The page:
Internet Platform Held Liable for Counterfeit Sales in a Departure from eBay Case — Hope for Brand Owners

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Luxury brand owner Richemont International Ltd. (“Richemont”) scored an important victory against online counterfeiting this month when the U.S. District Court for the Central District of California granted summary judgment and issued a permanent injunction against internet companies TradeKey (PVT) Ltd. and Sawabeh Information Services Co, whose business-to-business (“B2B”) platforms actively “promoted and facilitated” the sale of counterfeit goods. At issue were Richmont’s world famous luxury brands Chloe SAS (women’s clothing and accessories); Alfred Dunhill Limited (menswear); Officine Panerai AG (timepieces); Montblanc-Simplo GmbH (timepieces, writing instruments); Cartier International A.G. (timepieces, fine jewelry); and Lange Uhren GmbH (timepieces). Notably, the court’s ruling departs from the U.S. Supreme Court’s ruling in Tiffany & Co. v. eBay (2010), which largely insulated B2B platforms from liability for contributory counterfeiting.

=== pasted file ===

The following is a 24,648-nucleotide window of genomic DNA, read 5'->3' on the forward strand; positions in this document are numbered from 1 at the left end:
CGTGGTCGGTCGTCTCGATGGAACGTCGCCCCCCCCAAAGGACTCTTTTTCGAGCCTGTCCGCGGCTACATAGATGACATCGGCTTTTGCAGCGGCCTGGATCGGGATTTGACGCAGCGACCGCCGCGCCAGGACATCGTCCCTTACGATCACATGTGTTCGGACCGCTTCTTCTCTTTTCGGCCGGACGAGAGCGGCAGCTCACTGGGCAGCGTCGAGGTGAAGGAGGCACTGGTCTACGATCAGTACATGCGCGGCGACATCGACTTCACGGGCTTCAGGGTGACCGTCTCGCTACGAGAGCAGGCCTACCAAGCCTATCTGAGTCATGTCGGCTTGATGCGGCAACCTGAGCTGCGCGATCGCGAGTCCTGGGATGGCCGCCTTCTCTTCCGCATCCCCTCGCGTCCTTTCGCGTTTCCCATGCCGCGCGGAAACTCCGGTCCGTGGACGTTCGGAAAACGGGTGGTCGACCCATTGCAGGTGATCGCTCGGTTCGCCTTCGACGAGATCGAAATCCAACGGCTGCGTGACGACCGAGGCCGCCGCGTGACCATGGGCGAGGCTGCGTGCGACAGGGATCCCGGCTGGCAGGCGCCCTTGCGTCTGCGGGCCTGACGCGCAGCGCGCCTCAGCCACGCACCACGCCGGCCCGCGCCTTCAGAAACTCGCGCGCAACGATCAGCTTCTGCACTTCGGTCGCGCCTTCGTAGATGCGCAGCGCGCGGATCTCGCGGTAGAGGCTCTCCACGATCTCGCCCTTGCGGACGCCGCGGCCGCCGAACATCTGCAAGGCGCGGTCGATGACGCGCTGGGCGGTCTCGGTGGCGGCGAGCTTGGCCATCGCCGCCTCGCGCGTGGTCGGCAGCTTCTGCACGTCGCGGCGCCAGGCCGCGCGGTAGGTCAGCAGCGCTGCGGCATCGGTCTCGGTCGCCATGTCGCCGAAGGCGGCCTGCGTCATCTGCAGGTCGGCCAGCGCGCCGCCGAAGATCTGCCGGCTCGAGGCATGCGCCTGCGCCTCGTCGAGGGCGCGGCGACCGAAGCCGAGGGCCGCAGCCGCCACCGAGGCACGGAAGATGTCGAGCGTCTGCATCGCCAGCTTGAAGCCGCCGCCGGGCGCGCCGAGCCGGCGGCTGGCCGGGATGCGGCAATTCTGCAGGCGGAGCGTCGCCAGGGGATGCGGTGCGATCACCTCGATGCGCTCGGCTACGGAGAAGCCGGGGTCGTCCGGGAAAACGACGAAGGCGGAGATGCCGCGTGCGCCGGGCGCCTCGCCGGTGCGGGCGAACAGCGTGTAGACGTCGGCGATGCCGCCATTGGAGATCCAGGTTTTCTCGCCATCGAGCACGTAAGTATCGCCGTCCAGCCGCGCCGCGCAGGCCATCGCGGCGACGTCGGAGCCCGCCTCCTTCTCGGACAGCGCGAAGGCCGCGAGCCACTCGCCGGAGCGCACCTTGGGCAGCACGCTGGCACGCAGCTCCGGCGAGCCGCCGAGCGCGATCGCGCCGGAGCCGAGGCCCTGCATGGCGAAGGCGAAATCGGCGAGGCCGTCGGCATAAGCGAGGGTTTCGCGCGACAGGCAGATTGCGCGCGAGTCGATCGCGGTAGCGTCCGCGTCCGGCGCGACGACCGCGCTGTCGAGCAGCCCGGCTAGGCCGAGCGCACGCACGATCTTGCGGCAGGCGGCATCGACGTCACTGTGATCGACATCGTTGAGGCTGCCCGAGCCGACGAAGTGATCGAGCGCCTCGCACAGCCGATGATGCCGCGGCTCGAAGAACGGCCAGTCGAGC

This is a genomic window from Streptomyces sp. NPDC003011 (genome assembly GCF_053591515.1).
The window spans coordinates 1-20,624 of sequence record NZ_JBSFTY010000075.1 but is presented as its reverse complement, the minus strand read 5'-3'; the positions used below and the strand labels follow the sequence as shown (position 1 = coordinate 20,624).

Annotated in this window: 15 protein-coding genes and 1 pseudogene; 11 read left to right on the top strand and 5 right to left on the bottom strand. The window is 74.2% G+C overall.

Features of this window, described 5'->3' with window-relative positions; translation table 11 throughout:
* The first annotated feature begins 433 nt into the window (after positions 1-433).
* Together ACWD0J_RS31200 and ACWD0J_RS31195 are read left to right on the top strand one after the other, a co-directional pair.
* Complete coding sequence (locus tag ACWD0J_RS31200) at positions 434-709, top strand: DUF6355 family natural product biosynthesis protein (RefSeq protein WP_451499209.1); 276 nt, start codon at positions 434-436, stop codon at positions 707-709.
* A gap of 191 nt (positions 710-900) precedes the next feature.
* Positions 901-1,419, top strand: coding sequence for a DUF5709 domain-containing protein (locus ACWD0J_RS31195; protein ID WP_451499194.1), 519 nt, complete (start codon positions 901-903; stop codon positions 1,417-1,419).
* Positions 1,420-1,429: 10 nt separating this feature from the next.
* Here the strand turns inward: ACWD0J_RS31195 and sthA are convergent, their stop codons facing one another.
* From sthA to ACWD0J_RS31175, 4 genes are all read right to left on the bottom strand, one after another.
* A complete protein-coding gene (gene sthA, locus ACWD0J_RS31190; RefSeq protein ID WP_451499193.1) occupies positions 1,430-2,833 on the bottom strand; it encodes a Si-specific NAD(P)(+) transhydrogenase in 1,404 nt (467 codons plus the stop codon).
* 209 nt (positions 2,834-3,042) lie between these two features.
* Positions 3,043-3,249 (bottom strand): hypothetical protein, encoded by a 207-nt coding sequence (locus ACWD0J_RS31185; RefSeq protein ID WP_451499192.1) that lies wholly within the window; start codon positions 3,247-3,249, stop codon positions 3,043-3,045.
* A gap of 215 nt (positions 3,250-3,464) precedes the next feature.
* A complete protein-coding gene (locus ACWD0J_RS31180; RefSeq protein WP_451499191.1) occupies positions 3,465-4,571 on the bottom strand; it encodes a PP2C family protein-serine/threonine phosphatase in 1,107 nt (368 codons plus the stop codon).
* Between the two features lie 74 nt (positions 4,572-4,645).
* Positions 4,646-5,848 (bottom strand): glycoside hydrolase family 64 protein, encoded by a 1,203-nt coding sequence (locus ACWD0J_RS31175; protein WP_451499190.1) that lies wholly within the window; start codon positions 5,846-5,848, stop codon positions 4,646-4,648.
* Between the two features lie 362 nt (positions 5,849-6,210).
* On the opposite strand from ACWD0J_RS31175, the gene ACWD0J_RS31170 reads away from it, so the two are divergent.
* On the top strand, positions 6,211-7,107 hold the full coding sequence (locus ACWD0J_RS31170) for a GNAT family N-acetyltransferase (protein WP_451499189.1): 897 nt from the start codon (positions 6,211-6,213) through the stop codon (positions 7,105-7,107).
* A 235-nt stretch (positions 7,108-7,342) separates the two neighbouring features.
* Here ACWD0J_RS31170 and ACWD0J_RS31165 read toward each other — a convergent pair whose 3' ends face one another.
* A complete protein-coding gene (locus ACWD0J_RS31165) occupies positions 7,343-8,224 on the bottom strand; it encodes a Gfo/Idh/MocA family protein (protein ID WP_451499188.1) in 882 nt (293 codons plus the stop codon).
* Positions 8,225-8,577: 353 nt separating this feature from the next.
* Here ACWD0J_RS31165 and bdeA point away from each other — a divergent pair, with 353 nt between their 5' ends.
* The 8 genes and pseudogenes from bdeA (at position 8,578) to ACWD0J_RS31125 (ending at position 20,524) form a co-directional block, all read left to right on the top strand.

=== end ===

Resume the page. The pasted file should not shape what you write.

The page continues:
The underlying case, Chloe SAS et al. v. Sawabeh Information Services Co (2:11-cv-4147-GAF-MAN) (C.D. Cal. 2011), was filed after an extensive online investigation uncovered over 6,000 sellers of “replica” Chloe, Cartier, and Montblanc products (among others) on TradeKey.com. While “no purchases of the alleged counterfeit goods were made directly from [the B2B platforms],” themselves, the brands argued that the platforms were secondarily liable for counterfeit listings posted by third parties. In connection with this argument, the brands presented evidence that the platforms’ employees encouraged users to “post as many [replica] products as possible” and offered tips about how to “mask” replica products’ “counterfeit nature.”

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